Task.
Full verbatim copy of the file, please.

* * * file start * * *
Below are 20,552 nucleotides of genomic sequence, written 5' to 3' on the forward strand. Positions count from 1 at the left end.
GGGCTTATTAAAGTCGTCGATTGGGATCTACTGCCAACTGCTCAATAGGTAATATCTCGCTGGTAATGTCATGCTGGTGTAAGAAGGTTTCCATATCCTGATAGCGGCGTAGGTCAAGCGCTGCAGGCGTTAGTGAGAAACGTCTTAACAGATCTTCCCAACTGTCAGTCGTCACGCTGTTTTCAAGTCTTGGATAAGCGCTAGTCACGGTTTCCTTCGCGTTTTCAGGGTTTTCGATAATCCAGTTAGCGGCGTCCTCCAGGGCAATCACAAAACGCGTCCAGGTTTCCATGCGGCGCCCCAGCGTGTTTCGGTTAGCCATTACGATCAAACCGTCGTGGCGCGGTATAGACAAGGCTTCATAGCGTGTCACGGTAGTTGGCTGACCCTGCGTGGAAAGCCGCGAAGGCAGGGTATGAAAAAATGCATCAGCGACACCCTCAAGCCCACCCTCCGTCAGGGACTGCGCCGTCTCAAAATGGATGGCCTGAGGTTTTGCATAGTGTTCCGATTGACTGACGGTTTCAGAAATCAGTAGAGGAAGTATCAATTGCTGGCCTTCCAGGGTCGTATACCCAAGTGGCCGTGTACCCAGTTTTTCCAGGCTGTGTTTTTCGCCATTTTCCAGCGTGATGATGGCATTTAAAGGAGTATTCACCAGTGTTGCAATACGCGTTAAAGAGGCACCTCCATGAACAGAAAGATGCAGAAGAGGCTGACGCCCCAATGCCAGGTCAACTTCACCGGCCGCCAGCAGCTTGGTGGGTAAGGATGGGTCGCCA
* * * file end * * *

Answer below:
Below are 20,552 nucleotides of genomic sequence, written 5' to 3' on the forward strand. Positions count from 1 at the left end.
GGGCTTATTAAAGTCGTCGATTGGGATCTACTGCCAACTGCTCAATAGGTAATATCTCGCTGGTAATGTCATGCTGGTGTAAGAAGGTTTCCATATCCTGATAGCGGCGTAGGTCAAGCGCTGCAGGCGTTAGTGAGAAACGTCTTAACAGATCTTCCCAACTGTCAGTCGTCACGCTGTTTTCAAGTCTTGGATAAGCGCTAGTCACGGTTTCCTTCGCGTTTTCAGGGTTTTCGATAATCCAGTTAGCGGCGTCCTCCAGGGCAATCACAAAACGCGTCCAGGTTTCCATGCGGCGCCCCAGCGTGTTTCGGTTAGCCATTACGATCAAACCGTCGTGGCGCGGTATAGACAAGGCTTCATAGCGTGTCACGGTAGTTGGCTGACCCTGCGTGGAAAGCCGCGAAGGCAGGGTATGAAAAAATGCATCAGCGACACCCTCAAGCCCACCCTCCGTCAGGGACTGCGCCGTCTCAAAATGGATGGCCTGAGGTTTTGCATAGTGTTCCGATTGACTGACGGTTTCAGAAATCAGTAGAGGAAGTATCAATTGCTGGCCTTCCAGGGTCGTATACCCAAGTGGCCGTGTACCCAGTTTTTCCAGGCTGTGTTTTTCGCCATTTTCCAGCGTGATGATGGCATTTAAAGGAGTATTCACCAGTGTTGCAATACGCGTTAAAGAGGCACCTCCATGAACAGAAAGATGCAGAAGAGGCTGACGCCCCAATGCCAGGTCAACTTCACCGGCCGCCAGCAGCTTGGTGGGTAAGGATGGGTCGCCA